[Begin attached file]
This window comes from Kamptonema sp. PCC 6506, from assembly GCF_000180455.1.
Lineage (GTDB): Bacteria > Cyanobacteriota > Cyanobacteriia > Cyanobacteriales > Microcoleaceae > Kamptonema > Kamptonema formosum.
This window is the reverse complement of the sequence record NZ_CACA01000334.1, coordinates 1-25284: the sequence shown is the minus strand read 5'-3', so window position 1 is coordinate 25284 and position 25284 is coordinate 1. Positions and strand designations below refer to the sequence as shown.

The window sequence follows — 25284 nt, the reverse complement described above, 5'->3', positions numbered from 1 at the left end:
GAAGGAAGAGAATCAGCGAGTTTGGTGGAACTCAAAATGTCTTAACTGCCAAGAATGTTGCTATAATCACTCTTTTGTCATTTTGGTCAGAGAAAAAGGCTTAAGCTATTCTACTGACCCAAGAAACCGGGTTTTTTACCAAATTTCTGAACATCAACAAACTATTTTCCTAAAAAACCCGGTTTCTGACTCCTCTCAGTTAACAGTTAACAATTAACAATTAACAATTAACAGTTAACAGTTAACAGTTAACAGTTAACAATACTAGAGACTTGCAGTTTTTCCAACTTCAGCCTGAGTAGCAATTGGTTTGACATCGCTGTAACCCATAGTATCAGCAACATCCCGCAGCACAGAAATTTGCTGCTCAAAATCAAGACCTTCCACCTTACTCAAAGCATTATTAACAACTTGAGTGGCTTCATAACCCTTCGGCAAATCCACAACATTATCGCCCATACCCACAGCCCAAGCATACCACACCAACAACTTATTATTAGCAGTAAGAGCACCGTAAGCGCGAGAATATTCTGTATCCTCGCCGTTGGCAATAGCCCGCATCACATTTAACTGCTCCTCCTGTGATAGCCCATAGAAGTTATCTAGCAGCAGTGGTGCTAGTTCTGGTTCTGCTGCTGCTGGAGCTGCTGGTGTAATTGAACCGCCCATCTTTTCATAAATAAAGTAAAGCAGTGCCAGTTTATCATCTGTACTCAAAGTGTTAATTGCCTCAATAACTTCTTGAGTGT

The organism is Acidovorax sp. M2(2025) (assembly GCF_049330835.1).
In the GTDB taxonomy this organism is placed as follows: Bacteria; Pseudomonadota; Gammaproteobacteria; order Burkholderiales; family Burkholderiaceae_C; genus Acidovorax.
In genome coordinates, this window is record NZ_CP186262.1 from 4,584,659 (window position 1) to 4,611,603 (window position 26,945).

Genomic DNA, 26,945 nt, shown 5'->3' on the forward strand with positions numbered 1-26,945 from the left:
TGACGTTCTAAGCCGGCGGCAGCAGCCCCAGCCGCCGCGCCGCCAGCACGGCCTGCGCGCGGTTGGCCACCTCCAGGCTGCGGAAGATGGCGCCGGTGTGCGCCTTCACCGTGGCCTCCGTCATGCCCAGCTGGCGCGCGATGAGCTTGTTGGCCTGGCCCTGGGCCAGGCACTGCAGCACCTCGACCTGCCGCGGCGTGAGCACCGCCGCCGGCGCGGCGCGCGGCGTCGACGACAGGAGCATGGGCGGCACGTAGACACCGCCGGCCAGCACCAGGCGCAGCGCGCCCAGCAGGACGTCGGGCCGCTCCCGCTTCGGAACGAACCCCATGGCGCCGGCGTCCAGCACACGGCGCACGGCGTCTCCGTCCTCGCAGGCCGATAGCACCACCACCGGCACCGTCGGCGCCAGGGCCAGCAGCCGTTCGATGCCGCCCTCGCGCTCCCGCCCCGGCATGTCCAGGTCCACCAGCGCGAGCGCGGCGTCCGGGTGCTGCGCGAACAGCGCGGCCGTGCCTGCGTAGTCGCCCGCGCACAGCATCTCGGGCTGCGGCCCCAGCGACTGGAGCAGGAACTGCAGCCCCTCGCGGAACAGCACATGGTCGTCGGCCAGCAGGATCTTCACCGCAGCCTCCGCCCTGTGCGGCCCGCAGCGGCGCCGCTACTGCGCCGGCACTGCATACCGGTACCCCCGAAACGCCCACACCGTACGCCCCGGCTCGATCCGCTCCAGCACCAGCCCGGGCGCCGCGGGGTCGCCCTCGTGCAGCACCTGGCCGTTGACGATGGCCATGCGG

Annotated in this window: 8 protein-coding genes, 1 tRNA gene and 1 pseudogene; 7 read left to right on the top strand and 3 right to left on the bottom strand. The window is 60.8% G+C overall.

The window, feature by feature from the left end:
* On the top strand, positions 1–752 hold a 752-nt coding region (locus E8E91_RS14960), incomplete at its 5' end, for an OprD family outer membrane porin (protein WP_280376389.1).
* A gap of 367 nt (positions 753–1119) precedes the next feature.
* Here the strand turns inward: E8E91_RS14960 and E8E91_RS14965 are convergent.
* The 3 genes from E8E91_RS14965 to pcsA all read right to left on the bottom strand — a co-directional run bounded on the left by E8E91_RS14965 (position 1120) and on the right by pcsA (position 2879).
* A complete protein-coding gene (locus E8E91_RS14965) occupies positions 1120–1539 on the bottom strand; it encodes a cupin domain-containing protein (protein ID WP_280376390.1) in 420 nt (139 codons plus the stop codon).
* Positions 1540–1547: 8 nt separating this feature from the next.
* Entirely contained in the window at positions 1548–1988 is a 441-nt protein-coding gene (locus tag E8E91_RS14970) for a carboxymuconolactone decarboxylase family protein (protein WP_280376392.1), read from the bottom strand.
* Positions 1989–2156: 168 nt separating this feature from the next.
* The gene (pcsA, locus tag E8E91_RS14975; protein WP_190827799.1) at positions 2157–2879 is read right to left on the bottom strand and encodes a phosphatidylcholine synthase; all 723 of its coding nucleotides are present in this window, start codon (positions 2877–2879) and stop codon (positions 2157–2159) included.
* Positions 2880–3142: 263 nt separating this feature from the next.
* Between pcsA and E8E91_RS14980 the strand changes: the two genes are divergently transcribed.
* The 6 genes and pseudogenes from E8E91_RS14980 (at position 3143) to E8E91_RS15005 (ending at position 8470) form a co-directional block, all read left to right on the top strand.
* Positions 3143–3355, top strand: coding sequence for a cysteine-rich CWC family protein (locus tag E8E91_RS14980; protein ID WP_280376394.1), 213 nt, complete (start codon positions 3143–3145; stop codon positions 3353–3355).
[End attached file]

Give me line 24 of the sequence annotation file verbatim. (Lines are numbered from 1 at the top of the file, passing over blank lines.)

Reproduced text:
* The 6 genes and pseudogenes from E8E91_RS14980 (at position 3143) to E8E91_RS15005 (ending at position 8470) form a co-directional block, all read left to right on the top strand.